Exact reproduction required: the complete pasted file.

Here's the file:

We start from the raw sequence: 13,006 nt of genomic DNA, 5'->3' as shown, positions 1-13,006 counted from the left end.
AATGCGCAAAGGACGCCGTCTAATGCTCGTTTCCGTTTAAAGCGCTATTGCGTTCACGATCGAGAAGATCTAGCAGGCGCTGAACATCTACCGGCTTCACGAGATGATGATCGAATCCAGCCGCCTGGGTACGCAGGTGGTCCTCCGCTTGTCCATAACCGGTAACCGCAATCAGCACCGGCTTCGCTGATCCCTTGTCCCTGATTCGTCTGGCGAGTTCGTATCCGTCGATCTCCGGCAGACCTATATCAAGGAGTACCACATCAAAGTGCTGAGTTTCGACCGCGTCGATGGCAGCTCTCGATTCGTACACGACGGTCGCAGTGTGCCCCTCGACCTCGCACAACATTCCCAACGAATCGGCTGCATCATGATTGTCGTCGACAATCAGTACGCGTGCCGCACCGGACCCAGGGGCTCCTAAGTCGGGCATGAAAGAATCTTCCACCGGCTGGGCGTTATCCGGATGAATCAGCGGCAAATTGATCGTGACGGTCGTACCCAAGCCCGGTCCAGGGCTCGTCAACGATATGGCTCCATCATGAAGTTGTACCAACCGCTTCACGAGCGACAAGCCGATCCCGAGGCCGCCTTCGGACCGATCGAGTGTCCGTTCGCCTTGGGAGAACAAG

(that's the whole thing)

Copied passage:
We start from the raw sequence: 13,006 nt of genomic DNA, 5'->3' as shown, positions 1-13,006 counted from the left end.
AATGCGCAAAGGACGCCGTCTAATGCTCGTTTCCGTTTAAAGCGCTATTGCGTTCACGATCGAGAAGATCTAGCAGGCGCTGAACATCTACCGGCTTCACGAGATGATGATCGAATCCAGCCGCCTGGGTACGCAGGTGGTCCTCCGCTTGTCCATAACCGGTAACCGCAATCAGCACCGGCTTCGCTGATCCCTTGTCCCTGATTCGTCTGGCGAGTTCGTATCCGTCGATCTCCGGCAGACCTATATCAAGGAGTACCACATCAAAGTGCTGAGTTTCGACCGCGTCGATGGCAGCTCTCGATTCGTACACGACGGTCGCAGTGTGCCCCTCGACCTCGCACAACATTCCCAACGAATCGGCTGCATCATGATTGTCGTCGACAATCAGTACGCGTGCCGCACCGGACCCAGGGGCTCCTAAGTCGGGCATGAAAGAATCTTCCACCGGCTGGGCGTTATCCGGATGAATCAGCGGCAAATTGATCGTGACGGTCGTACCCAAGCCCGGTCCAGGGCTCGTCAACGATATGGCTCCATCATGAAGTTGTACCAACCGCTTCACGAGCGACAAGCCGATCCCGAGGCCGCCTTCGGACCGATCGAGTGTCCGTTCGCCTTGGGAGAACAAG